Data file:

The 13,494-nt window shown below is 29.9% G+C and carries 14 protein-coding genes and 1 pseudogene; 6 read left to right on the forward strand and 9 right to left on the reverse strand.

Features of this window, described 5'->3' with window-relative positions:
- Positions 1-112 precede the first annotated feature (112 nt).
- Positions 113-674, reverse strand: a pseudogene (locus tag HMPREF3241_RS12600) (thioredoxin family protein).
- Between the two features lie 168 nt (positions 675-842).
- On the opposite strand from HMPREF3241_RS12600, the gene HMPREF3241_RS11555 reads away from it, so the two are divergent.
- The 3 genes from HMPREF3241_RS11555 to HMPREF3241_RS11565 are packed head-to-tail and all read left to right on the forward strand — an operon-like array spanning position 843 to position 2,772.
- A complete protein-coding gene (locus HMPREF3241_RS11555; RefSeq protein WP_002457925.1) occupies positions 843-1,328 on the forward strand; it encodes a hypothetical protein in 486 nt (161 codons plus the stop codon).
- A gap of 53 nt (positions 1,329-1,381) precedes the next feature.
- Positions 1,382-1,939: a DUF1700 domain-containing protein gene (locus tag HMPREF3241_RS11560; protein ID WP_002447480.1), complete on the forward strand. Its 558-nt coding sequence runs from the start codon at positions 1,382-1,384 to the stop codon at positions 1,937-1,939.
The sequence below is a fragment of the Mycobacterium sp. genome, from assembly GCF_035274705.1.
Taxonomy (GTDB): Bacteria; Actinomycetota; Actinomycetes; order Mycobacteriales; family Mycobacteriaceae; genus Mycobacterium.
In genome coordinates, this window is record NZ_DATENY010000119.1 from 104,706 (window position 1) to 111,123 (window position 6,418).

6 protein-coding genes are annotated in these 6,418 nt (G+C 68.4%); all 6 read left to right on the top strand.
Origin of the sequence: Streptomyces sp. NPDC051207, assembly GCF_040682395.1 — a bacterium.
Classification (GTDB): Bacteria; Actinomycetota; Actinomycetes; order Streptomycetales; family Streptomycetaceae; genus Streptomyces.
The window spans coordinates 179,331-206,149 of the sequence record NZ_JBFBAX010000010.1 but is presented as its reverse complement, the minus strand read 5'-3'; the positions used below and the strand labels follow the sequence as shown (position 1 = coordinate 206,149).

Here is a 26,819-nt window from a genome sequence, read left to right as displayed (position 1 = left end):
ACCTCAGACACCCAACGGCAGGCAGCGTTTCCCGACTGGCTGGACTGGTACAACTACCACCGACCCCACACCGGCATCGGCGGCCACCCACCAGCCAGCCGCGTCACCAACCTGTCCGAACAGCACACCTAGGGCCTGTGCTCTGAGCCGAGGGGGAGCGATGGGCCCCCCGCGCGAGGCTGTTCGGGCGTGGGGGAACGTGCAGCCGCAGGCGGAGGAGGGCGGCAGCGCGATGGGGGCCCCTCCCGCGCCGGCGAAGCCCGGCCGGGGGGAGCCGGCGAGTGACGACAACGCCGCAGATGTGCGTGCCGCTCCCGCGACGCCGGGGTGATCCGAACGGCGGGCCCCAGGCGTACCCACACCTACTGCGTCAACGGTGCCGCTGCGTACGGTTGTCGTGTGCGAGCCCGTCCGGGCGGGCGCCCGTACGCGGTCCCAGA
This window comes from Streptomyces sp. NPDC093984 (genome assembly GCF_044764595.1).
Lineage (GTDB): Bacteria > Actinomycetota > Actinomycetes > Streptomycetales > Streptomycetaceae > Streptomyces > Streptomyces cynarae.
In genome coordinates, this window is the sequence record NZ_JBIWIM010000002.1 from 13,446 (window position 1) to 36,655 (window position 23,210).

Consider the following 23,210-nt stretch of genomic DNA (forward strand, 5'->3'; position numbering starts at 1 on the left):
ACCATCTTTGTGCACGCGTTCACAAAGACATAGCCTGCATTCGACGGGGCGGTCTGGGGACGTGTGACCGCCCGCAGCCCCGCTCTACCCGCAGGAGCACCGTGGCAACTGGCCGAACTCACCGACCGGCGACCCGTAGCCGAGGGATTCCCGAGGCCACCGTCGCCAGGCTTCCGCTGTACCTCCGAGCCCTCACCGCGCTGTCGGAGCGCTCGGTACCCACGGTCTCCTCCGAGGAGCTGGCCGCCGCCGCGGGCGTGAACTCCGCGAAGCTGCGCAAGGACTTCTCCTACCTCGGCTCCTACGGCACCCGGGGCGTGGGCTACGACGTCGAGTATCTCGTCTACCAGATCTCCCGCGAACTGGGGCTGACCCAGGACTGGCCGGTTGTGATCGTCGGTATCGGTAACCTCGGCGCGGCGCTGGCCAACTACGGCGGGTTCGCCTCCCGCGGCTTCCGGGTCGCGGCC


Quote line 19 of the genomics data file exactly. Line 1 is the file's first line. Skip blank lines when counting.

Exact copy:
ACCTCAGACACCCAACGGCAGGCAGCGTTTCCCGACTGGCTGGACTGGTACAACTACCACCGACCCCACACCGGCATCGGCGGCCACCCACCAGCCAGCCGCGTCACCAACCTGTCCGAACAGCACACCTAGGGCCTGTGCTCTGAGCCGAGGGGGAGCGATGGGCCCCCCGCGCGAGGCTGTTCGGGCGTGGGGGAACGTGCAGCCGCAGGCGGAGGAGGGCGGCAGCGCGATGGGGGCCCCTCCCGCGCCGGCGAAGCCCGGCCGGGGGGAGCCGGCGAGTGACGACAACGCCGCAGATGTGCGTGCCGCTCCCGCGACGCCGGGGTGATCCGAACGGCGGGCCCCAGGCGTACCCACACCTACTGCGTCAACGGTGCCGCTGCGTACGGTTGTCGTGTGCGAGCCCGTCCGGGCGGGCGCCCGTACGCGGTCCCAGA